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A passage on page fourteen of Elie Wiesel's Night states why someone was knocking on the window of Elie's family home. The Jewish people of Sighet had been told to pack because liquidations would begin the following day. Elie and his family had just heard the news and were speaking about what they thought was to come. At one point, they heard a knock at the window. At the time of the knock, the Wiesel family did not know why someone was at their window. As they later found out, the person at the window was a friend of Elie's father (and a member of the Hungarian police). He had told Elie's family that if he had news of something bad happening that he would warn them. The knock at the window was the man's warning. Since they had waited too long to open the window, the man was gone and so was the warning.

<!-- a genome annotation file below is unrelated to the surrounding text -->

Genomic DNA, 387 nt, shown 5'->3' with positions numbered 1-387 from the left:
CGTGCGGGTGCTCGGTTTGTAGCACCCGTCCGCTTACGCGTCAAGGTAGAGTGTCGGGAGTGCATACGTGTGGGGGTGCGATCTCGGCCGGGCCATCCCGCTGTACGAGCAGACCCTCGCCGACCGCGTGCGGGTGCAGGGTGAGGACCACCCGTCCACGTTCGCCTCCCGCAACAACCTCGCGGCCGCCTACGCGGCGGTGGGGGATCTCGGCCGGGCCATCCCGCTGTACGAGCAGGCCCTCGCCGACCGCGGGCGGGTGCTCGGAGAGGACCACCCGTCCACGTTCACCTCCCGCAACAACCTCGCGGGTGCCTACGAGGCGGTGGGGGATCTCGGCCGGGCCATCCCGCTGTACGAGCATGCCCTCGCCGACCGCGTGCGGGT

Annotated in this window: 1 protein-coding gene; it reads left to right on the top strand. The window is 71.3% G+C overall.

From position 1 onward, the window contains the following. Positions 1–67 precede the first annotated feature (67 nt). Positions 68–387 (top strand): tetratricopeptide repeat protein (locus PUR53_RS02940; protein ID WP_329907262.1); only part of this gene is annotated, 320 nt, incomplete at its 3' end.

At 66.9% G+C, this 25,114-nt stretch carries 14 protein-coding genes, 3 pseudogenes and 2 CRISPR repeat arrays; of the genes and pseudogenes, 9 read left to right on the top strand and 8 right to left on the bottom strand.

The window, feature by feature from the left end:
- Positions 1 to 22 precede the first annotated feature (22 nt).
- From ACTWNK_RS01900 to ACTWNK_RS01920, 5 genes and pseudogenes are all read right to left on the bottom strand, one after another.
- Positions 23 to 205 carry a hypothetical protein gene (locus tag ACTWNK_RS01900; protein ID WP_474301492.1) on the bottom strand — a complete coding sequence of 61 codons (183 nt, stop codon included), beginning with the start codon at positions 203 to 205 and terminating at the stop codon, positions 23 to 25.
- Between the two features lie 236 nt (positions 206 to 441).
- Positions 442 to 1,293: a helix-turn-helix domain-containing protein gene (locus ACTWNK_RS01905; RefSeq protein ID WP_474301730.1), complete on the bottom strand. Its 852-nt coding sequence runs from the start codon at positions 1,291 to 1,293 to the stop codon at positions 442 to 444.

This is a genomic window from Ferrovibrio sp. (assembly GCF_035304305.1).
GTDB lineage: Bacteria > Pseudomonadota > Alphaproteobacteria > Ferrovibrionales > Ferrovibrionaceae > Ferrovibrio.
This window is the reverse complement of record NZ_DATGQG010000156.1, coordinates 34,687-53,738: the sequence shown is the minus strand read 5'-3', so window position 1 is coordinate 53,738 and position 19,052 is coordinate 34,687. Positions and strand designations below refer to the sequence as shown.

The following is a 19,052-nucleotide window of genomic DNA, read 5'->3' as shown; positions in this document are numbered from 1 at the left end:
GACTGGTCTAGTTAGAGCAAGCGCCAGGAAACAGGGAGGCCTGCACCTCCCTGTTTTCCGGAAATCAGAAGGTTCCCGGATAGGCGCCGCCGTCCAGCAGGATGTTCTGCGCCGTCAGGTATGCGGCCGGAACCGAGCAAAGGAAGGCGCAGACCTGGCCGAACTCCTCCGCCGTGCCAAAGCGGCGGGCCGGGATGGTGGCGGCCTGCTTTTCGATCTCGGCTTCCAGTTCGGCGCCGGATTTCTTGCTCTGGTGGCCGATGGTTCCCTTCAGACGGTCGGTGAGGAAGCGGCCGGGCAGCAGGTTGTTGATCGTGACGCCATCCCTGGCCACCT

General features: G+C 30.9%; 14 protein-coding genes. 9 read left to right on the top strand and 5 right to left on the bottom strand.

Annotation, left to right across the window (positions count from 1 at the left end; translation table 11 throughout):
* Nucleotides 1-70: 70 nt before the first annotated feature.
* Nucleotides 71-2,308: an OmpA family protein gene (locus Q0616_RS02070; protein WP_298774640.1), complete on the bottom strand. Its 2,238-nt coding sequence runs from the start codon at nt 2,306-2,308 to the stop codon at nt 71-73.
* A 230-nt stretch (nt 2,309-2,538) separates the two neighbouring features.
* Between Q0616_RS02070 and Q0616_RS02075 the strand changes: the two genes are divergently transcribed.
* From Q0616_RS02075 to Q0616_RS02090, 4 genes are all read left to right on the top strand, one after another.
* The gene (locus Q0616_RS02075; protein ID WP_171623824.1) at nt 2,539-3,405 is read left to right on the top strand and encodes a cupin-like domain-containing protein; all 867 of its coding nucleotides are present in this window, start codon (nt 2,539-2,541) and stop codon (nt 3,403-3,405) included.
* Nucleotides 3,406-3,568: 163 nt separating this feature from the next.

As was mentioned in the previous post, an inspector of the Hungarian police knocks on Elie's window to warn his family that they are in danger. In Chapter 1, the Jews living in Sighet are forced to occupy two ghettos throughout the town. While they are living in the ghettos, the Jewish citizens are unsure of their fate. Elie's father is a prominent figure in the community and is friends with an inspector of the Hungarian police. The inspector had promised Elie's father that he would knock on their window if they were in danger. Before the Jews were rounded up into cattle cars and taken away to concentration camps, the inspector knocks on Elie's window. Unfortunately, by the time Elie's family has the chance to open the window, the inspector has vanished, and they did not receive his message about the impending transports.
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